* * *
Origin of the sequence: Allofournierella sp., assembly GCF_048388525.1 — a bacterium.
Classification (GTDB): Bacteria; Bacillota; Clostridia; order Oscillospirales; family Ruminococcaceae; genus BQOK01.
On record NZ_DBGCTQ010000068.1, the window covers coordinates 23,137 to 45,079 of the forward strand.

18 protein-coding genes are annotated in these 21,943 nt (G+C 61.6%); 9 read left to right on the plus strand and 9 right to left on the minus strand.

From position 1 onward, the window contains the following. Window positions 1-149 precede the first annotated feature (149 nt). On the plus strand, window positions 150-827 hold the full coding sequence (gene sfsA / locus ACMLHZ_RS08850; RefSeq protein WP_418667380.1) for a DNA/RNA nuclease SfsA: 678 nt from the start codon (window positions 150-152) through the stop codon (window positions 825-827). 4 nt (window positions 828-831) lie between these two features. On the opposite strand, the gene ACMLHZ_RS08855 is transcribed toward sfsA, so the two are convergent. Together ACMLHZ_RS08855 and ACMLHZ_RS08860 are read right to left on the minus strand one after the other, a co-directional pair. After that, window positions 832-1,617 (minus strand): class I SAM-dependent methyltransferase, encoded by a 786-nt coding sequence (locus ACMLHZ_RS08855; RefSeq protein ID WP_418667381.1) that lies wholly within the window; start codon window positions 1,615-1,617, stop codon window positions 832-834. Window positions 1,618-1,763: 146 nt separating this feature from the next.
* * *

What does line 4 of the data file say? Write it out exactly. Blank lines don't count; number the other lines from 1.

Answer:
18 protein-coding genes are annotated in these 21,943 nt (G+C 61.6%); 9 read left to right on the plus strand and 9 right to left on the minus strand.